Do you like the Tower acquisition?
Maybe. Question is can they successfully integrate this company into Intel. If history is of any indication, Intel hasn't been great with mergers. And I agree with Portland, do they really want to diversify their businesses into defense? AMD has been eating into Intel's pie for the past few years, in addition to the huge loss of Apple as customer. Now Intel is setting their sights into something else and this could be more distractions away from their core business.
Yes, sounds reasonable, but it's not the single viable solution. From software perspective, X86 is a platform, if Intel loss the market share to AMD, or to ARM ecosystem, then Intel would fail. From semi perspective, if Intel were able to catch up the process technology, but what about cost? If it cannot deliver a PPAC advantage over competitors, then the progress could not be fast enough to save Intel from declining.I think Intel wants support from the US government and defense/aerospace chips are a big part of that. So yes not high volumes but margins are good and partnering with the US government is critical for additional CAPEX support.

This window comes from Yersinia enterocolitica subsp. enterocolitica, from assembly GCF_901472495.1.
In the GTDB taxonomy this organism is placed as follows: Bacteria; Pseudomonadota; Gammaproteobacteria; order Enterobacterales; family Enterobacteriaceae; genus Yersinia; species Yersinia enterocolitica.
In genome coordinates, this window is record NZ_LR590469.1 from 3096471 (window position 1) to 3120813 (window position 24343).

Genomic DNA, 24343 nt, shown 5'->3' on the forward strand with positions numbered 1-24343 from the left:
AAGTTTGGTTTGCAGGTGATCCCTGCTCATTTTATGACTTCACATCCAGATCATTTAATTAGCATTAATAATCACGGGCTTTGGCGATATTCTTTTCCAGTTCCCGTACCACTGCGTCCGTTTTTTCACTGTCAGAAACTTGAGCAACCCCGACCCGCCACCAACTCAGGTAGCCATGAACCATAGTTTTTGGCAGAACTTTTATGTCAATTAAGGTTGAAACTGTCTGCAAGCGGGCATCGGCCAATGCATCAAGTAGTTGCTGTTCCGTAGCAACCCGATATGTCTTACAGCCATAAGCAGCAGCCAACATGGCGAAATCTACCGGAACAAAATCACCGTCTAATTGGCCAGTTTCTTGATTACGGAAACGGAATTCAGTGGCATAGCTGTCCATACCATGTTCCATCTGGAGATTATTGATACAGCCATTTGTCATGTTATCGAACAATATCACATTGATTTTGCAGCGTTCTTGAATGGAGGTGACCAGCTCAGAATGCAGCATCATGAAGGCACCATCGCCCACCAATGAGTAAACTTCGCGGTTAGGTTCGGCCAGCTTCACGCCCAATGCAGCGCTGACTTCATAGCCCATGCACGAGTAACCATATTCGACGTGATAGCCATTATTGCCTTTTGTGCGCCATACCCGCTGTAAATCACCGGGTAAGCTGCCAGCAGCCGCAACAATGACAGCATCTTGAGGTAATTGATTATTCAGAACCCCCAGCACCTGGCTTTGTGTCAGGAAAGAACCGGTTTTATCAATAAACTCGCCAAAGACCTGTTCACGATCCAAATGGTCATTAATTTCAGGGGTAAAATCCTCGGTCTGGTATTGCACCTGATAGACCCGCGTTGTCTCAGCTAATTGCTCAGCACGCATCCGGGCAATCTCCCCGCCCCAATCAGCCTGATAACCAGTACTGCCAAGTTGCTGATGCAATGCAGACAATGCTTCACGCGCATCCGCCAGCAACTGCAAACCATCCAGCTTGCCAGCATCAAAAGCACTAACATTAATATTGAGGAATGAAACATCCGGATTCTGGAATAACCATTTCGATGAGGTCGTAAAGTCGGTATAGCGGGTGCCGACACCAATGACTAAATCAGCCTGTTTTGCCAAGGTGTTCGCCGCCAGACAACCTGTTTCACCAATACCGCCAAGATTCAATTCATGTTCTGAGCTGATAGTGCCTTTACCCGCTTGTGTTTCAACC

One note, Intel has fabs all over the world that will not house EUV systems which I think is a big reason (in my opinion) why Intel is going into the foundry business, to reuse their fabs and equipment. Prior to EUV the 300mm fabs were reusable/upgradeable. Sound reasonable?
Don't forget to those Intel Board of Directors and Chairpersons who endorsed many bad decisions and bad strategies in the past.CFOs don't have a good track record either.